One by one, the group of girls who hovered around the table began to zero in on his approach. Conversation began to falter and Amanda turned to see what had captured their attention. Those big green eyes of hers travelled up the length of him and rounded with surprise when she realized he was heading straight for her.
He starred into her eyes and felt as if he’d stepped into quicksand.
She hesitated, but stood to face him. “Jacob.” Her eyes darted off to the side.
“Would you like to dance?” He squared his shoulders.
Confusion creased her brow. “Sure.”
He led her onto the dance floor and took her into his arms. The DJ played another slow country song, but he didn’t hear the music. His heart pounded frantically, thumping in his ears and drowning out all other sound. The hand holding hers felt damp. The one resting along the swell of her hip felt too comfortable there. Heat burned his fingers. Her hair smelled of honeysuckle and resurrected the image of her standing in his bedroom doorway, her long dark hair splayed across her bare breasts. His body reacted to the memory, just as it had then, years ago.
For the past ten years he’d stayed out of her way when she came home. When that hadn’t been possible, they seemed to mutually ignore each other. Even though he’d set out with this purpose in mind, it now seemed odd to have her in his arms. She fit so well there and he wanted to pull her closer.
His eyes locked onto hers and the fog emptied from his mind. It was clear he’d failed his own stupid test. What the hell was he thinking?
She must have sensed the change in him because she attempted to step back. He knew he should let her go, but he didn’t. He saw the hurt drift across her face before she looked away. What the hell did she have to hurt over?
He’d lost both his hopes for the future and his best friend, her brother Matt. She’d turned Timothy against his own family and pitted their families against each other. He had a right to his anger and hurt. She didn’t.
“You owe me some answers. I should have asked for them years ago.” Her body stiffened and she stopped dancing. “Where’s Timothy? Why hasn’t he come home?” he asked.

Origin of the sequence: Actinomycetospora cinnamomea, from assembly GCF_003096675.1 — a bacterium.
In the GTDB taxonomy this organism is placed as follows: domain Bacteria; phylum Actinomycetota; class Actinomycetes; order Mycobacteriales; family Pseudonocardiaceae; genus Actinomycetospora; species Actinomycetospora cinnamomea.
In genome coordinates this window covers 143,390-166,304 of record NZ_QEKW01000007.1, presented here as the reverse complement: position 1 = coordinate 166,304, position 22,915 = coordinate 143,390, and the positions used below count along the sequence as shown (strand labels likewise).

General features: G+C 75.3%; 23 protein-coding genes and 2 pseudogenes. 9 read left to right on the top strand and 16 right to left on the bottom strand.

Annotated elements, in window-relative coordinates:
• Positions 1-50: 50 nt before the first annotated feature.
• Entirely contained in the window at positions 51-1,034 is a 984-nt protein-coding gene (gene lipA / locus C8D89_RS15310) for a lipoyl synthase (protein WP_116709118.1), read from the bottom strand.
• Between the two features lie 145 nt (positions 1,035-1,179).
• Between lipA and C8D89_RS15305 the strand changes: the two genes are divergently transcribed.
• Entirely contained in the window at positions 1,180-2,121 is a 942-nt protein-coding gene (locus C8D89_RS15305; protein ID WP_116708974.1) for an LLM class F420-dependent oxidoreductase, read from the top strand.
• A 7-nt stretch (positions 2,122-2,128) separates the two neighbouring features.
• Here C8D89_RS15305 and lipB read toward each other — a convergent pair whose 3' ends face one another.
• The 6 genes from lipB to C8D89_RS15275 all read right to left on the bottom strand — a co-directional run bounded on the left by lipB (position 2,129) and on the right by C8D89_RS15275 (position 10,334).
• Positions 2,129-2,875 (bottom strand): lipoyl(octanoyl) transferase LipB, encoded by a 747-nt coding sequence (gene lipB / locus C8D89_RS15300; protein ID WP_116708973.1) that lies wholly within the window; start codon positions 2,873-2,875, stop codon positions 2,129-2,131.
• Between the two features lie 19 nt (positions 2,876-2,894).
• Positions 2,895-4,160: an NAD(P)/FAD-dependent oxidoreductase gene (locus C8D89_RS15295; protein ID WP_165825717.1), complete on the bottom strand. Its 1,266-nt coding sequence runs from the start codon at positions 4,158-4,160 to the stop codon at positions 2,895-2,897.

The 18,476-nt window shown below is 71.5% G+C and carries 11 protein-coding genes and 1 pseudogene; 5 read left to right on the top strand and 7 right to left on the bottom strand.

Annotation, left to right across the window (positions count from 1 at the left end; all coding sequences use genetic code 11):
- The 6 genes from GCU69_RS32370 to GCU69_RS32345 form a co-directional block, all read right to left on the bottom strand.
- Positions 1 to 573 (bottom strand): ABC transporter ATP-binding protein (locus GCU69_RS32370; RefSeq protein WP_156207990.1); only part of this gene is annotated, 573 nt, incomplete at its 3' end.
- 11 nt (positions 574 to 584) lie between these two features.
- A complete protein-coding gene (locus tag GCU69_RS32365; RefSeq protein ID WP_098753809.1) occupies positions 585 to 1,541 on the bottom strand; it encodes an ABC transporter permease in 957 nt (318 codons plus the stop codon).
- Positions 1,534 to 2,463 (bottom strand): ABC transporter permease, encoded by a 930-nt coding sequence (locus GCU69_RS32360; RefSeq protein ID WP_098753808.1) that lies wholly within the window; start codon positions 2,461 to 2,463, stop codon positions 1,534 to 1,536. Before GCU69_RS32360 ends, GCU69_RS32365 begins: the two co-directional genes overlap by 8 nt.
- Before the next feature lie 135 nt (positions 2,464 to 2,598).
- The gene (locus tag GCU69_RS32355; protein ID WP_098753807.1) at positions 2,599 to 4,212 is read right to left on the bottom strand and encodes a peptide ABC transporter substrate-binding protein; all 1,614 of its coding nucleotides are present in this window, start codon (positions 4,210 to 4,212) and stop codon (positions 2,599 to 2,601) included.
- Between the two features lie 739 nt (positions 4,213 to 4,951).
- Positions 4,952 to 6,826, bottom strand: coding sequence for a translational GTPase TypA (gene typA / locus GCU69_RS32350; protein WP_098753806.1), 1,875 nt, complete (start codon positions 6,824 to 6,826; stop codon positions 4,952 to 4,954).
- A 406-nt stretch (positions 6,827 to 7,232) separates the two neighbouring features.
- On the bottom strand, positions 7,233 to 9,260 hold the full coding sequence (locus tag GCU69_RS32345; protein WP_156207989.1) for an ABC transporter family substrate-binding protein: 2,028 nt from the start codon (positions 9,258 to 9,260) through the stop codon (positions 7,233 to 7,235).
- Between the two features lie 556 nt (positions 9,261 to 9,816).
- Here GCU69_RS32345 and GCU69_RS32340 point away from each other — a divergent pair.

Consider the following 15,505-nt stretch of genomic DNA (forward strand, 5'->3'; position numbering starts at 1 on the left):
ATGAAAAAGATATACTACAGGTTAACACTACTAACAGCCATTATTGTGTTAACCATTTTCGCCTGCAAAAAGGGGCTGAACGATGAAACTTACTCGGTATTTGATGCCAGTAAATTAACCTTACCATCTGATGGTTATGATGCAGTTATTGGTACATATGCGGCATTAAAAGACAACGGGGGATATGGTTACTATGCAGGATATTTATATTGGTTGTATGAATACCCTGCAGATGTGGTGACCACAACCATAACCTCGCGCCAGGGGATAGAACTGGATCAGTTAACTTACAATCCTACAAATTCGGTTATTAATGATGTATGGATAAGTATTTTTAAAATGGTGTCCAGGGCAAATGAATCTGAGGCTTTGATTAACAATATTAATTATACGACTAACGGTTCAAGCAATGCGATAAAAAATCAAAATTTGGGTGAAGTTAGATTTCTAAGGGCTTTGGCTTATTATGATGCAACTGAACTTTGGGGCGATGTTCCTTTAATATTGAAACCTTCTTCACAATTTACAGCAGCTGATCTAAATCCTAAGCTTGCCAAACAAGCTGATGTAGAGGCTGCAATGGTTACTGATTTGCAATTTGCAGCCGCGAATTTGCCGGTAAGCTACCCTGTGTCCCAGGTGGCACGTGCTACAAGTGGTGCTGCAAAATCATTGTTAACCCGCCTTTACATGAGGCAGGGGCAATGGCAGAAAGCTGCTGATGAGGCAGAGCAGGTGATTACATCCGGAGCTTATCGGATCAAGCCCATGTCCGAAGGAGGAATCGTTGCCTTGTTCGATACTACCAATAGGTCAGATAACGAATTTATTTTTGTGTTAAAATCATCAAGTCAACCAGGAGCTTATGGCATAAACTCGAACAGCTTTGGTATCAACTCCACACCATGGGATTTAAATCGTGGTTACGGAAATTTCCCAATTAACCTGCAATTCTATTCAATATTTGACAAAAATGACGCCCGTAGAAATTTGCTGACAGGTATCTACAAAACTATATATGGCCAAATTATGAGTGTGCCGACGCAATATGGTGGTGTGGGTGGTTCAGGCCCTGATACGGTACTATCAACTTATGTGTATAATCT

“I don’t know.” She shrugged her shoulders and tried to step away from him.
He gripped her upper arms, fighting the urge to shake her. “How can you not know? You were married to him.”
“We’ve been divorced for five years.”
“You expect me to believe you haven’t heard from him since?”
“Believe what you want, Jacob.” She twisted her arms seeking relief from his grip.
“It’s your fault he left. Your fault he never came back.”
“Good, then you have your answers, don’t you?” she flung the words at him. Her eyes flared with emotion. Again, she tried to step away.
He tightened his grip. “What did you do to him? Cheat on him? Break his heart?” He could feel the heat rise into his face at her callous disregard for his brother’s feelings. He didn’t know this cold hearted bitch? How could he have ever thought he cared about her?
“He walked out on me, Jacob. It was his choice.”
“That’s what you say, but he’s not here for us to ask, is he?”
“Again, his choice.” Jacob’s grip tightened further when she attempted to jerk free. “Get your hands off me before I cause a scene.” Her eyes never wavered from his face. Anger dripped from every word she spoke.
“Excuse me.” Frank Henderson stepped in and laid a hand on Jacob’s arm. “Son, I think you need to sit down or leave.” Jacob heard the warning in his father’s voice and dropped his hands. Red marks encased her slender arms. Shame slithered and tightened his gut.
He turned on his heel and left as if hell itself chased him out the door.
Check back next Monday for another excerpt. Two Brothers will be available in August 2011. I love getting comments, so please feel free to leave one. Please be sure to check out the 2011 Summer Reading Trail by clicking the link at the top of the page.